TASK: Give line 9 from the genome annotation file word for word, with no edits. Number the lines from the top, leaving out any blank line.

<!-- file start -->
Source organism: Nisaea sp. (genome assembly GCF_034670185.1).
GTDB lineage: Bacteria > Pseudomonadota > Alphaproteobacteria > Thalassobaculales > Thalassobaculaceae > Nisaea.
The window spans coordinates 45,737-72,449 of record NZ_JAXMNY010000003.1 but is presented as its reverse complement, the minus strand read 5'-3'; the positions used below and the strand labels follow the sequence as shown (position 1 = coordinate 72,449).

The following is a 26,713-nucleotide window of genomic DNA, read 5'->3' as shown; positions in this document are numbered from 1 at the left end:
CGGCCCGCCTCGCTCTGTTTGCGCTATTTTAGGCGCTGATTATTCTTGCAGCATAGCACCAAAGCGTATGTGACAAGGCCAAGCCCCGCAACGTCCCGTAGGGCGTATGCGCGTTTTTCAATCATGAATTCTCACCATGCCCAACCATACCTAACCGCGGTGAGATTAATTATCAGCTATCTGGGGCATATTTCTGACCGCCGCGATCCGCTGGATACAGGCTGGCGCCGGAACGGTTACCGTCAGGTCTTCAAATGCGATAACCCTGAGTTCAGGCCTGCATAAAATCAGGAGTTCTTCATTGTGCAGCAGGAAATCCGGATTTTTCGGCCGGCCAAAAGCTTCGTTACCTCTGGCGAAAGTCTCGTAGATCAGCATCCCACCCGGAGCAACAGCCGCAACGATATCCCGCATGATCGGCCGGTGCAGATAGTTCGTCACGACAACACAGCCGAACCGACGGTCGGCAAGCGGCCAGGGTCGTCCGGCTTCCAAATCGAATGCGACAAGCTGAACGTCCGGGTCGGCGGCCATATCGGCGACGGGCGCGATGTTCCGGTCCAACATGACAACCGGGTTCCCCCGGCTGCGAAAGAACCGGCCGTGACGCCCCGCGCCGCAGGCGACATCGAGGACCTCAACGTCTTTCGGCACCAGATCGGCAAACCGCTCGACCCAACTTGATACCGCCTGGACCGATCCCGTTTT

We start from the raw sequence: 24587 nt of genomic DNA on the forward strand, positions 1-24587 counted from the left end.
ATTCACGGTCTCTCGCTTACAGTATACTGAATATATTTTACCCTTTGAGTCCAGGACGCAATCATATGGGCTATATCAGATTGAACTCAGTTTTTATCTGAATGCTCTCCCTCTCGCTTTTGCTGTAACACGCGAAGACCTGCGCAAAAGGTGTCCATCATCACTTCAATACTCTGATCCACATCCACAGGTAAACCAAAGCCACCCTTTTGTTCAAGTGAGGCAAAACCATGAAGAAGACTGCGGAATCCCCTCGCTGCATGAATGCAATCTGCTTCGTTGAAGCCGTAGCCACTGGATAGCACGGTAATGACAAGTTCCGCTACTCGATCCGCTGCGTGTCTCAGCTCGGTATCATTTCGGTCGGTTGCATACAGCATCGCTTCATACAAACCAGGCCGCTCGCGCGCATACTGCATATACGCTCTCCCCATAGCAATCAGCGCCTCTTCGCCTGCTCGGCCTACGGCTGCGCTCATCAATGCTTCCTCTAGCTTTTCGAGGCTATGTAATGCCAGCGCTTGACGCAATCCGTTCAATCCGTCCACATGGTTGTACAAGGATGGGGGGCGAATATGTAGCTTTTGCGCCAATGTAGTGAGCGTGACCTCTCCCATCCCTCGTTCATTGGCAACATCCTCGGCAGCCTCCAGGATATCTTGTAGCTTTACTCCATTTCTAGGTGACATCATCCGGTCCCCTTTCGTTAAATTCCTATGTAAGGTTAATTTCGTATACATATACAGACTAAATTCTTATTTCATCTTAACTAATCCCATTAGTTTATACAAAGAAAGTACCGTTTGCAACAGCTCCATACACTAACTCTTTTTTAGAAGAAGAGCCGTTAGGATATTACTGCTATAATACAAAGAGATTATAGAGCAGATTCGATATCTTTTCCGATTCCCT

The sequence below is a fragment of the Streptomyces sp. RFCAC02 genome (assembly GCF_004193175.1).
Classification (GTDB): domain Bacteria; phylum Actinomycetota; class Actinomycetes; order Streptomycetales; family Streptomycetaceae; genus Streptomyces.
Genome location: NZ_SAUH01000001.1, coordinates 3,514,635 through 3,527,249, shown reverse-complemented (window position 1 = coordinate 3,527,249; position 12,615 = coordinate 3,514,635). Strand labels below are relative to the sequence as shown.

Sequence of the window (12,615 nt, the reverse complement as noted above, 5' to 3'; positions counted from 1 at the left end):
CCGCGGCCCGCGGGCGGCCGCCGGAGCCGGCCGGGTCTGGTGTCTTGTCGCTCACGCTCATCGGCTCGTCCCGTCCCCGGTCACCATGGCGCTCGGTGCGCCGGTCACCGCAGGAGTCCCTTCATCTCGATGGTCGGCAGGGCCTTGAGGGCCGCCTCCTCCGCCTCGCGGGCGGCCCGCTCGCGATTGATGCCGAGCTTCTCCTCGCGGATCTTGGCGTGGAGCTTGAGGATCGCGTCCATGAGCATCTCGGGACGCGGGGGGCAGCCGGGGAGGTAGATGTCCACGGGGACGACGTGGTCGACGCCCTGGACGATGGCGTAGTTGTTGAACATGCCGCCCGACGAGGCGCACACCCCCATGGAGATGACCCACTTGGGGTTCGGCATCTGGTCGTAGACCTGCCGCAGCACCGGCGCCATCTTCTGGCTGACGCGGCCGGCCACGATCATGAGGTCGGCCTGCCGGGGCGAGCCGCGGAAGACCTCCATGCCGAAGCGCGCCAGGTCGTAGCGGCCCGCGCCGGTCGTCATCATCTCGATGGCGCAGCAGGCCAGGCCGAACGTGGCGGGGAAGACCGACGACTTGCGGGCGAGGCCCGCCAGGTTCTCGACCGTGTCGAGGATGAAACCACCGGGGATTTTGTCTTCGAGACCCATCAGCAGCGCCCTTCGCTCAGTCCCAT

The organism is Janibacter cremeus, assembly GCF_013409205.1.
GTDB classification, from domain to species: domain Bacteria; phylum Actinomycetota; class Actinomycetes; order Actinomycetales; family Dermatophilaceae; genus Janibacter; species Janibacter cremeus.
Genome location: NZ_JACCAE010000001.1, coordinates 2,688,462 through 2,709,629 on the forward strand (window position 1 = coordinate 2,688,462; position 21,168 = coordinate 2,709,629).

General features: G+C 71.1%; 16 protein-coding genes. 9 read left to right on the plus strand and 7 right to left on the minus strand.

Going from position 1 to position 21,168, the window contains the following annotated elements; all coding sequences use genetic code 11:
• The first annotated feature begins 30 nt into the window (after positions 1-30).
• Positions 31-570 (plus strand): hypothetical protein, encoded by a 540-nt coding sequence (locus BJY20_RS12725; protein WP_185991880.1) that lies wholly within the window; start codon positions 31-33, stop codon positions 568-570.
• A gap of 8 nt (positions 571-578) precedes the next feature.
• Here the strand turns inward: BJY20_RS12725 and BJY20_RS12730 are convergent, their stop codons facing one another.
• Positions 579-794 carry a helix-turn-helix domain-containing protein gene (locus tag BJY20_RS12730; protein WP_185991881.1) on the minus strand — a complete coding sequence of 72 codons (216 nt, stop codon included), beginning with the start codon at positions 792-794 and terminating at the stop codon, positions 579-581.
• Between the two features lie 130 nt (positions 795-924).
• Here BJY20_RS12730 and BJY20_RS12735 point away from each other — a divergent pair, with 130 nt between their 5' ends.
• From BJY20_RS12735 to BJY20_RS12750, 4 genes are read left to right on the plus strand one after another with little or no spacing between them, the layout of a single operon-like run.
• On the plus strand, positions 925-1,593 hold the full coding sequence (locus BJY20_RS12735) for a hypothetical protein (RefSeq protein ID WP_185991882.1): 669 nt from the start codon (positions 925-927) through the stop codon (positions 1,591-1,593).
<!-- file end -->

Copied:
Classification (GTDB): domain Bacteria; phylum Actinomycetota; class Actinomycetes; order Streptomycetales; family Streptomycetaceae; genus Streptomyces.